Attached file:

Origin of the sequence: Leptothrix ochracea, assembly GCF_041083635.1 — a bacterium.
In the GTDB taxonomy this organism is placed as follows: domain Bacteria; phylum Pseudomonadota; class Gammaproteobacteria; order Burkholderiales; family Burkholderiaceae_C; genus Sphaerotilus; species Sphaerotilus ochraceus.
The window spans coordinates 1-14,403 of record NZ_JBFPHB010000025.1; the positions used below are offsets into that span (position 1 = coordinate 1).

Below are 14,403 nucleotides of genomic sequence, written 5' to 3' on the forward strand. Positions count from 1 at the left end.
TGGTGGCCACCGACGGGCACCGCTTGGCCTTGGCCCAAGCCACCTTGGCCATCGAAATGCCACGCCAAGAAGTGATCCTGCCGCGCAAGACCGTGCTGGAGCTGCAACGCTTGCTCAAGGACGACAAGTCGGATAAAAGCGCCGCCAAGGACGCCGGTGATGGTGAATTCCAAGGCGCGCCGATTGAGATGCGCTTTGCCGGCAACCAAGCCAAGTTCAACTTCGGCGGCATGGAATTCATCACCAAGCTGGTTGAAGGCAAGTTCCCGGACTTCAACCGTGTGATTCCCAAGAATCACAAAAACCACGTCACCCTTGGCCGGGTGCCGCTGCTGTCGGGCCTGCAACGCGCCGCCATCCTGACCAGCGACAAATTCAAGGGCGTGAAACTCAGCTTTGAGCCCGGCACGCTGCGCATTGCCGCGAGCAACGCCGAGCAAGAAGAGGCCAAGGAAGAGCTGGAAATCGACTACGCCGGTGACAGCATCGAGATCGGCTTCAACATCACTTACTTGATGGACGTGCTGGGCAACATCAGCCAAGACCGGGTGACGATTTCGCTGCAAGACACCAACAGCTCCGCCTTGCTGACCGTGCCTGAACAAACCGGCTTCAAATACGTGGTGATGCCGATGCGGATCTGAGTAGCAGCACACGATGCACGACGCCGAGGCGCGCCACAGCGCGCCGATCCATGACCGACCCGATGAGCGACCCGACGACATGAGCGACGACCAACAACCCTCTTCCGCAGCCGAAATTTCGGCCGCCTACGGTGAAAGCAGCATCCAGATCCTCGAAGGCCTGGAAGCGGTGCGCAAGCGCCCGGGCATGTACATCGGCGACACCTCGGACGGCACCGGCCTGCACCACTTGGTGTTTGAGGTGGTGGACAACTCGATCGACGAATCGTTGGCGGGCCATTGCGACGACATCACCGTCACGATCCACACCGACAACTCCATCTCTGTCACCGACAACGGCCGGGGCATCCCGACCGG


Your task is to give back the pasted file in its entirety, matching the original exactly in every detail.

Origin of the sequence: Leptothrix ochracea, assembly GCF_041083635.1 — a bacterium.
In the GTDB taxonomy this organism is placed as follows: domain Bacteria; phylum Pseudomonadota; class Gammaproteobacteria; order Burkholderiales; family Burkholderiaceae_C; genus Sphaerotilus; species Sphaerotilus ochraceus.
The window spans coordinates 1-14,403 of record NZ_JBFPHB010000025.1; the positions used below are offsets into that span (position 1 = coordinate 1).

Below are 14,403 nucleotides of genomic sequence, written 5' to 3' on the forward strand. Positions count from 1 at the left end.
TGGTGGCCACCGACGGGCACCGCTTGGCCTTGGCCCAAGCCACCTTGGCCATCGAAATGCCACGCCAAGAAGTGATCCTGCCGCGCAAGACCGTGCTGGAGCTGCAACGCTTGCTCAAGGACGACAAGTCGGATAAAAGCGCCGCCAAGGACGCCGGTGATGGTGAATTCCAAGGCGCGCCGATTGAGATGCGCTTTGCCGGCAACCAAGCCAAGTTCAACTTCGGCGGCATGGAATTCATCACCAAGCTGGTTGAAGGCAAGTTCCCGGACTTCAACCGTGTGATTCCCAAGAATCACAAAAACCACGTCACCCTTGGCCGGGTGCCGCTGCTGTCGGGCCTGCAACGCGCCGCCATCCTGACCAGCGACAAATTCAAGGGCGTGAAACTCAGCTTTGAGCCCGGCACGCTGCGCATTGCCGCGAGCAACGCCGAGCAAGAAGAGGCCAAGGAAGAGCTGGAAATCGACTACGCCGGTGACAGCATCGAGATCGGCTTCAACATCACTTACTTGATGGACGTGCTGGGCAACATCAGCCAAGACCGGGTGACGATTTCGCTGCAAGACACCAACAGCTCCGCCTTGCTGACCGTGCCTGAACAAACCGGCTTCAAATACGTGGTGATGCCGATGCGGATCTGAGTAGCAGCACACGATGCACGACGCCGAGGCGCGCCACAGCGCGCCGATCCATGACCGACCCGATGAGCGACCCGACGACATGAGCGACGACCAACAACCCTCTTCCGCAGCCGAAATTTCGGCCGCCTACGGTGAAAGCAGCATCCAGATCCTCGAAGGCCTGGAAGCGGTGCGCAAGCGCCCGGGCATGTACATCGGCGACACCTCGGACGGCACCGGCCTGCACCACTTGGTGTTTGAGGTGGTGGACAACTCGATCGACGAATCGTTGGCGGGCCATTGCGACGACATCACCGTCACGATCCACACCGACAACTCCATCTCTGTCACCGACAACGGCCGGGGCATCCCGACCGG